Have you been a victim of dynamic currency conversion?

Have you noticed that a lot of overseas websites are now offering you the chance to buy your products in Aussie dollars rather than the local currency of the website? The same goes with overseas purchases at overseas stores, hotels or restaurants and ATMs when using your credit card while on holiday?

This is known as dynamic currency conversion. And if you’re not careful, it can mean that you are paying much more for your Nike’s, yum cha brunch or boutique hotel stay than you realise.

Dynamic currency conversion allows you to see how much you will be charged in Australian dollars by that particular merchant (at the time of the sale) but what you don’t know is that this exchange rate is generally less favourable than what your credit card provider will charge you. Plus, even though you’ve elected to pay in Australian dollars, because the merchant is based overseas your credit card provider may still charge you an overseas transaction fee on the purchase. Overseas transaction fees range from 0 – 5% of the purchase amount depending on your bank.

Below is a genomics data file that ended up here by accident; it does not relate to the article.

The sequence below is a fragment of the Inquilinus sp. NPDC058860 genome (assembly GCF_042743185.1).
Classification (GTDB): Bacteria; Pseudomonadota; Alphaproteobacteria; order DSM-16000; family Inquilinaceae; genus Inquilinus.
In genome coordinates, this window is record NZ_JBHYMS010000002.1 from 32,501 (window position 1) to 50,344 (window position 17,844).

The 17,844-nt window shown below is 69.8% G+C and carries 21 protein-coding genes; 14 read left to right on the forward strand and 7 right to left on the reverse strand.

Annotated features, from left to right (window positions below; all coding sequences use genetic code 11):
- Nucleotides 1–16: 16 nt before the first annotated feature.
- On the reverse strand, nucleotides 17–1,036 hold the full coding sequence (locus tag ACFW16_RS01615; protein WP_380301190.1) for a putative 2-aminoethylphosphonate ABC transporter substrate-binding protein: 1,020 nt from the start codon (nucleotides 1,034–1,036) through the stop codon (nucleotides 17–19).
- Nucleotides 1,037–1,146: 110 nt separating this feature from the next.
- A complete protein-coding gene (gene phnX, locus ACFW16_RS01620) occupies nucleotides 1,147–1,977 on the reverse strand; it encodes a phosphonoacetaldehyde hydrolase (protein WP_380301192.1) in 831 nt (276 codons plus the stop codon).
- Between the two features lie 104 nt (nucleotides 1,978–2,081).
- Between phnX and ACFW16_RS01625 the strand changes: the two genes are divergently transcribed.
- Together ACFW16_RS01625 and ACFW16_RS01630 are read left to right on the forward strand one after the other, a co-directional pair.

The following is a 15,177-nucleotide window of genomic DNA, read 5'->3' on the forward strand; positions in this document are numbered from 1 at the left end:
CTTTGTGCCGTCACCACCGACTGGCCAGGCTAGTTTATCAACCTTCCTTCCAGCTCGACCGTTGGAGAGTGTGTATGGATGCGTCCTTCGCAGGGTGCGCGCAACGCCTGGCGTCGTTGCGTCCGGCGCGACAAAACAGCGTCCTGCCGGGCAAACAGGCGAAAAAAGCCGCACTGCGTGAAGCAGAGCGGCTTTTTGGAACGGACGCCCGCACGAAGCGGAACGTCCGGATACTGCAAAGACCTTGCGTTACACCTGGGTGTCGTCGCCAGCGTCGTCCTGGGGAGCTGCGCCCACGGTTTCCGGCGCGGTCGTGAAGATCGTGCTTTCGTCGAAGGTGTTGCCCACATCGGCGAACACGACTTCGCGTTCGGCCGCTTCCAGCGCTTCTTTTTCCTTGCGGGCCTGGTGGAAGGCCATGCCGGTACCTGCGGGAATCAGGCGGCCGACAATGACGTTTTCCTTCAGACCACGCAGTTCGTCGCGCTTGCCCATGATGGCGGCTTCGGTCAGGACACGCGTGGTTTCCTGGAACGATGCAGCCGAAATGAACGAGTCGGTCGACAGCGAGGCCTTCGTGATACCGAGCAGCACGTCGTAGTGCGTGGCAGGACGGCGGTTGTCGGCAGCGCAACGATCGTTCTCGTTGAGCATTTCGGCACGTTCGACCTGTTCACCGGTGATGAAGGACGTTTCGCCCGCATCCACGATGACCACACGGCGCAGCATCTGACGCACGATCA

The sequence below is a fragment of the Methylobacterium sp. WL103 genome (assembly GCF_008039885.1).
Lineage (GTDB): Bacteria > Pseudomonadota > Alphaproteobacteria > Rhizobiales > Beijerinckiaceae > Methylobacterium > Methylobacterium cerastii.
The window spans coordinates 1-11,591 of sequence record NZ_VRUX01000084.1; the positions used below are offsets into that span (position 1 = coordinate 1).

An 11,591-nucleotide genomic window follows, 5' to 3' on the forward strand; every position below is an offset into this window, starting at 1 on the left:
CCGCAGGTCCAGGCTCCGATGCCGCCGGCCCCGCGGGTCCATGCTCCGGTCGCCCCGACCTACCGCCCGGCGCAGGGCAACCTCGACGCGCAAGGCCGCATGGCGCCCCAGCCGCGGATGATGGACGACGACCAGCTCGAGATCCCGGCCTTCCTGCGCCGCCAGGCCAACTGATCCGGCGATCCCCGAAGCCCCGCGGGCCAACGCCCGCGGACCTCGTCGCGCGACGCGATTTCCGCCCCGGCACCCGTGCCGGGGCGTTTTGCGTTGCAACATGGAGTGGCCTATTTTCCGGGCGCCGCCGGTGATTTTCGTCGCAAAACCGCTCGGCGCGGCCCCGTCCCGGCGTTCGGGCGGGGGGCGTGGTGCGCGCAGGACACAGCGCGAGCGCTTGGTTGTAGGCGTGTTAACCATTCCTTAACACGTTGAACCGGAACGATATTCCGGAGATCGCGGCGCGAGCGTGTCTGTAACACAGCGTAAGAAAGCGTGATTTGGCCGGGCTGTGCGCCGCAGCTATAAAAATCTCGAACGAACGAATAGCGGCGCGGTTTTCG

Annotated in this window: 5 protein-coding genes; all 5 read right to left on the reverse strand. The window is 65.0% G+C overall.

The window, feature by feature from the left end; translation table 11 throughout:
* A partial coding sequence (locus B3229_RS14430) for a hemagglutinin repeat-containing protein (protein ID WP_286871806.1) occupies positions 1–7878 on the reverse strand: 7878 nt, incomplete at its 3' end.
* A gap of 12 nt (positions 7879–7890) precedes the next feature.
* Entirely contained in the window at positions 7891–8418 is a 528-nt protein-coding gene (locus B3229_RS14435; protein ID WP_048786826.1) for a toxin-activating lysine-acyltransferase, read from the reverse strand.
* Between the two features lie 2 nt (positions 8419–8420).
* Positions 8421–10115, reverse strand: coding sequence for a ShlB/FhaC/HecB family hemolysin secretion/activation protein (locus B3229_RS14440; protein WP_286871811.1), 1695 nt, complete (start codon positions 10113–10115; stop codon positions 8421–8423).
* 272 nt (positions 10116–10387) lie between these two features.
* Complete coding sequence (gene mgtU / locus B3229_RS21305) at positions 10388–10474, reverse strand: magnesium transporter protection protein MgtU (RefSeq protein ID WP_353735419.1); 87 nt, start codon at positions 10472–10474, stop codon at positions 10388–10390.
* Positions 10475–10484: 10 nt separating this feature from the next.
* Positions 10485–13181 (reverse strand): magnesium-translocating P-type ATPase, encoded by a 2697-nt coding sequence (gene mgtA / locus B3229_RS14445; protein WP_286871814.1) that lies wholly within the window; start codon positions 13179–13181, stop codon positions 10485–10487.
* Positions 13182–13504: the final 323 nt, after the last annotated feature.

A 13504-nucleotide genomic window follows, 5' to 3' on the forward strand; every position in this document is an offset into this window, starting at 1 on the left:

For example: You buy some perfume at Heathrow airport for 60 pounds. You are given the option to pay in pounds or AUD. In Australian dollars, the purchase will cost you $91.50. You opt to pay in AUD and your card is charged that amount. You get home to find that your credit card has been charged $91.50 but in addition you have a separate 3% overseas transaction fee. Had you opted to pay for the perfume in Pounds, your perfume would have been cheaper because the exchange rate used by your bank is likely to be lower, though you would still have to pay the overseas transaction fee.

It gets more complex because there is no standard approach to dynamic currency conversion. Some websites with dynamic currency pricing will just display the price in your home currency as an indication of the exchange rate but then charge your credit card in the local foreign currency. Other sites will charge your credit card in Australian dollars.

Dynamic currency conversion can be helpful when you are travelling and you’re unfamiliar with the local currency to work out just how much something will cost you (excluding bank fees) but the biggest drawback is the unfavourable exchange rates that are being charged.
The difference according to many real examples on wikipedia and travel forums like tripadvisor, fodors can be anywhere from 0.5% to over 4.00%.

The most constant piece of advice is that when asked to click or accept dynamic currency conversion: just say no!

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Have you been a victim of dynamic currency conversion? was last modified: February 14, 2013 by Kylie Moss

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